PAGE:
Solidarity and the Privilege of Choice

This post was originally published on my personal blog in the aftermath of the 2015 general election in the UK. As we’re getting closer to June 8, the questions raised here remain unanswered. The general trend seems to be toward greater political engagement, but we’re still very far from the kind of mass mobilisation that every tired, weary socialist activist in Britain (and elsewhere) dreams of……

Solidarity and the Privilege of Choice (May 2015)

Last year, on the occasion of International Workers Day, I wrote a blog post in defence of solidarity. One year on, the need for solidarity across identity categories and national borders seems more urgent than ever. And while I wrote most of this before the British general election last Thursday, the outcome (which can only be described as disastrous for many people in the UK who were not born into socio-economic privilege) only further underscores the argument made here. If you’ve visited this blog once or twice before, you already know that it strongly opposes conservative and neo-conservative politics in any shape or form, but the current Tory leadership represents a particularly callous brand of conservatism. The fact that it’s even possible in 2015 for Britain to be governed by people who embody such overt socio-economic elitism and unapologetic entitlement, people who don’t even attempt to disguise their contempt for those who are unable to financially support themselves within the framework of the normative market system, people who openly wage war on the poor rather than on poverty — the fact that it’s not only possible for them to get re-elected, but for a great many people to find this perfectly acceptable, is frightening. This is not only a government that’s dedicated to kicking those who are already lying on the ground, it’s also a government that intends to replace the 1998 Human Rights Act with “common sense”. For real. At the risk of sounding patronising, I wonder if most people who voted for Cameron & Co fully realise the implications of this. It’s certainly true that we often don’t know what we’ve got ’til it’s gone, but this is not the kind of lesson you want to learn the hard way.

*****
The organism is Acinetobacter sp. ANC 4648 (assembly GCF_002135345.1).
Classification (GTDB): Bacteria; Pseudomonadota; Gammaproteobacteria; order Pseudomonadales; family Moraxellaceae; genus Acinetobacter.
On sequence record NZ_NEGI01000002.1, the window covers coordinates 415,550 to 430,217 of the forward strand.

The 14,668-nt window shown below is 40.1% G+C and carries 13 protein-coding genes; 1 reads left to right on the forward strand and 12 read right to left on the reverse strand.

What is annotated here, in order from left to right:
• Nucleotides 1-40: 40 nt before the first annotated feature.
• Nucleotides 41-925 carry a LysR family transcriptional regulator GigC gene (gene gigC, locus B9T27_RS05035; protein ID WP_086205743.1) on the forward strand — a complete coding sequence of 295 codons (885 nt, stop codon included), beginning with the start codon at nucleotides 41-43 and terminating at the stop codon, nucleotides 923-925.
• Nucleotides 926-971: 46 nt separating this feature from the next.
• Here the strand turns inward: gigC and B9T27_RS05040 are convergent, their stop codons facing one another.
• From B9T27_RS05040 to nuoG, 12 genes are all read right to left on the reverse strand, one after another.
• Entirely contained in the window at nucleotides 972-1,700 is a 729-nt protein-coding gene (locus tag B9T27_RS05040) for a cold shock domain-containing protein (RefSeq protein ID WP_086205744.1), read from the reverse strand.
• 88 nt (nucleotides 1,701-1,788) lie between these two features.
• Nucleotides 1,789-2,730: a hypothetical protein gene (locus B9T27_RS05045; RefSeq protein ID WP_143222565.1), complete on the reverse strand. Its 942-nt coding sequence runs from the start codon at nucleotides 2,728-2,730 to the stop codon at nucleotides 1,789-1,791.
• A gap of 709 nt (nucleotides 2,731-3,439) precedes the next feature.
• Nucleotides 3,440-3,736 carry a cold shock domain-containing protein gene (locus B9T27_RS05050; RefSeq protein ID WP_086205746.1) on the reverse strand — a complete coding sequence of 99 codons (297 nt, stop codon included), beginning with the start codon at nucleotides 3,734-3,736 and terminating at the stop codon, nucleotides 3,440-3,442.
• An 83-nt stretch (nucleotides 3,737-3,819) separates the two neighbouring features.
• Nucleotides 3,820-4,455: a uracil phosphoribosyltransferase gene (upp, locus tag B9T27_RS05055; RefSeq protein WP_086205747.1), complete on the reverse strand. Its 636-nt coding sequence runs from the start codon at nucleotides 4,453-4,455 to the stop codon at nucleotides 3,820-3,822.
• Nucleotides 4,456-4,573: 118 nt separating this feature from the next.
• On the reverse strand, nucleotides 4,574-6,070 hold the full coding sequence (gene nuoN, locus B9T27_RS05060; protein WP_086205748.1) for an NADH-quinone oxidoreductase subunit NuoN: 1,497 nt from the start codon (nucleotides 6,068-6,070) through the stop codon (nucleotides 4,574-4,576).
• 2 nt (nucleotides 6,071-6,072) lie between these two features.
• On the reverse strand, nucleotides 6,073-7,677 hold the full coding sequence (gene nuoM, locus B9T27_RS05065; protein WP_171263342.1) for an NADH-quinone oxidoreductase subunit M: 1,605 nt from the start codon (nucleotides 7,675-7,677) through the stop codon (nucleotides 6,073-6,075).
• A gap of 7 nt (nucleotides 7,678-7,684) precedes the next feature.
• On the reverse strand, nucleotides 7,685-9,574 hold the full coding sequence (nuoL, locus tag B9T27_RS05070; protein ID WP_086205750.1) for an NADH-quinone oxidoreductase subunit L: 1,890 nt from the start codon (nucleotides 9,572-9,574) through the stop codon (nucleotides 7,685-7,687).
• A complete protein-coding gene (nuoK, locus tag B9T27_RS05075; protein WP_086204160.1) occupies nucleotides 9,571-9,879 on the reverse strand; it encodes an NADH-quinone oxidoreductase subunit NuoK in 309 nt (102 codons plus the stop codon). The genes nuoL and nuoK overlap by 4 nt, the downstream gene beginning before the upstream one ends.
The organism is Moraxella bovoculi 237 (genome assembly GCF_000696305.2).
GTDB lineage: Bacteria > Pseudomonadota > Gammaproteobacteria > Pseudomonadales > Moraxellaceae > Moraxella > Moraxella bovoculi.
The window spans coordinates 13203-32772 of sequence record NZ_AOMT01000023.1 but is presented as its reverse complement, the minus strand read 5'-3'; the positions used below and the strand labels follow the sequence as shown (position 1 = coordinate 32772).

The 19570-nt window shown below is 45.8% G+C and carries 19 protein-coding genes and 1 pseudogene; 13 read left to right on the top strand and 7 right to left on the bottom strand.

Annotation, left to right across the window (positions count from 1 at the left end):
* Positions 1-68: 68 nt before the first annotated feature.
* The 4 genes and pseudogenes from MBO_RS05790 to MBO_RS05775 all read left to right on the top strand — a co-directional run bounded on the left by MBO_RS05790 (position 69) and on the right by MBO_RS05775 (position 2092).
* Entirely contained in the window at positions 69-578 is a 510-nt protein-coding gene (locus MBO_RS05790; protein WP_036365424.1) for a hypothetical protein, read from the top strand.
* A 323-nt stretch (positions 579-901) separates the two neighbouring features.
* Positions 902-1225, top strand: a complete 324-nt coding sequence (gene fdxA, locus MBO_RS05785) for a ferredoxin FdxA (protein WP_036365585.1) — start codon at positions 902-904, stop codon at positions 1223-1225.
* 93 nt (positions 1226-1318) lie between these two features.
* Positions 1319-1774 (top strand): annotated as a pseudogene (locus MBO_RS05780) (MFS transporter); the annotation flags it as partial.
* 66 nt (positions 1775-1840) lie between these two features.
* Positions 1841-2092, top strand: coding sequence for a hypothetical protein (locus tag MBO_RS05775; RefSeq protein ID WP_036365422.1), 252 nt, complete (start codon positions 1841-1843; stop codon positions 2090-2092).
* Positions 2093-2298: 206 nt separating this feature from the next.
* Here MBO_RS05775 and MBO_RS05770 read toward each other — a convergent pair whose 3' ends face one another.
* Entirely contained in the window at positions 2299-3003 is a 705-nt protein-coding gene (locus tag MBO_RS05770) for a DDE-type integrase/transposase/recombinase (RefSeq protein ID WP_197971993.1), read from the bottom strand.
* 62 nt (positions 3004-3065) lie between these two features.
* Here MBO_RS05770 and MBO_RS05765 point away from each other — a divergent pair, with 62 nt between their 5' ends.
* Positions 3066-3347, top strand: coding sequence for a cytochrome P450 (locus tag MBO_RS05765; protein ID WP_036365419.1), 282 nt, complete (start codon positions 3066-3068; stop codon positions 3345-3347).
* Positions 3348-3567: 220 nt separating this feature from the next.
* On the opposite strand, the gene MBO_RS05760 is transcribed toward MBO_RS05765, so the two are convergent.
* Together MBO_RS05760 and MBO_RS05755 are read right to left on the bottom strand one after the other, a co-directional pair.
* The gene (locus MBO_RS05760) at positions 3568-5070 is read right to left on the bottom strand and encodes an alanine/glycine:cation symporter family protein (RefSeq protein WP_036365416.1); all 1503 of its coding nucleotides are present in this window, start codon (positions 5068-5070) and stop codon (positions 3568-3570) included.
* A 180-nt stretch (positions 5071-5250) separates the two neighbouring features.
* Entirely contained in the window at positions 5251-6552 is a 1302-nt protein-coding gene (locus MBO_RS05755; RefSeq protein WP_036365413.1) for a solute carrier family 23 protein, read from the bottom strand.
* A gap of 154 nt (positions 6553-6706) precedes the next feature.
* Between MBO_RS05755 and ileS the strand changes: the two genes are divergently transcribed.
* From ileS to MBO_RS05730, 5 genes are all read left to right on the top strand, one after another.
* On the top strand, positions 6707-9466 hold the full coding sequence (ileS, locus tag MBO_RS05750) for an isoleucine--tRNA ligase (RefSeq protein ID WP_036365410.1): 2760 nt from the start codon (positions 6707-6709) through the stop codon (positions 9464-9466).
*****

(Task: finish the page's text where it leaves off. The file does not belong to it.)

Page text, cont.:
The British election was won on clever rhetoric and even more clever distractions from political and economic reality in Britain (a charade in which the mainstream media was very much a willing participant). But as Cameron gets down to “work” with his shiny new cabinet (which by the way, includes at least two people who want to bring back capital punishment — and Boris Johnson), it’s important to remember what this is really about, what’s actually at stake over the next five years. It’s about kids who have to go to school hungry because their parents can’t afford to feed them (yes, in Britain in 2015). It’s about people at the bottom of the income ladder working full time and a half and still not being able to make ends meet. It’s about people being harassed by police because of the colour of their skin, or their religion, or both. It’s about people who are unable to work, or to find work, for any number of reasons, being treated as lazy and dishonest. It’s about people who are ill or injured not being entitled to the same standard of medical care as those who have more money. It’s about a university education becoming a privilege rather than a right. It’s about refusing to support people who fight for their rights and freedoms elsewhere in the world, in favour of supporting the people who oppress them. It’s about devaluing the work of people who dedicate their lives to helping others, to building a better society, in favour of valuing the work of those who dedicate their lives to making a profit. And so on.

Anyway. If you’re a regular reader you’ve probably noticed a bit of a common theme on this blog, besides the contempt for conservative politics. I feel about contemporary (Western and international) society much like Oscar Wilde felt about the late Victorian period: I object to “the existing conditions”. When I started the blog, I expected to be posting far more frequently than I have done. But, as these things often go, the oxygen mask on this particular flight (see below) rarely supplies enough breathable air to do all the things. So, as much as I find reflective or prescriptive writing important (and enjoyable, in a cathartic sort of way), for the most part over the last year, other forms of action have had to take precedence.